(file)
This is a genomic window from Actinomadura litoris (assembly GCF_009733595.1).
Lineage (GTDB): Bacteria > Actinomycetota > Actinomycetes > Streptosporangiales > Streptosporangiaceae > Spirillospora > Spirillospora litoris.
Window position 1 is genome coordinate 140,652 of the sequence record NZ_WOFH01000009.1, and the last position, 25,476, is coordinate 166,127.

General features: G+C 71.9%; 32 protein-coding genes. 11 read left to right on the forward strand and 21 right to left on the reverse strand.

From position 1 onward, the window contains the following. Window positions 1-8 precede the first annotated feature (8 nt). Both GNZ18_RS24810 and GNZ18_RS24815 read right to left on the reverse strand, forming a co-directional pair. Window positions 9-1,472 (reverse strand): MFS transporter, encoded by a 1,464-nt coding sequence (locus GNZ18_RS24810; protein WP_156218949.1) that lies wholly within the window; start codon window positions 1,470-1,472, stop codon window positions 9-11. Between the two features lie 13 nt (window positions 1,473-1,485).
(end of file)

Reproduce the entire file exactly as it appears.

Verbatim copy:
This is a genomic window from Actinomadura litoris (assembly GCF_009733595.1).
Lineage (GTDB): Bacteria > Actinomycetota > Actinomycetes > Streptosporangiales > Streptosporangiaceae > Spirillospora > Spirillospora litoris.
Window position 1 is genome coordinate 140,652 of the sequence record NZ_WOFH01000009.1, and the last position, 25,476, is coordinate 166,127.

General features: G+C 71.9%; 32 protein-coding genes. 11 read left to right on the forward strand and 21 right to left on the reverse strand.

From position 1 onward, the window contains the following. Window positions 1-8 precede the first annotated feature (8 nt). Both GNZ18_RS24810 and GNZ18_RS24815 read right to left on the reverse strand, forming a co-directional pair. Window positions 9-1,472 (reverse strand): MFS transporter, encoded by a 1,464-nt coding sequence (locus GNZ18_RS24810; protein WP_156218949.1) that lies wholly within the window; start codon window positions 1,470-1,472, stop codon window positions 9-11. Between the two features lie 13 nt (window positions 1,473-1,485).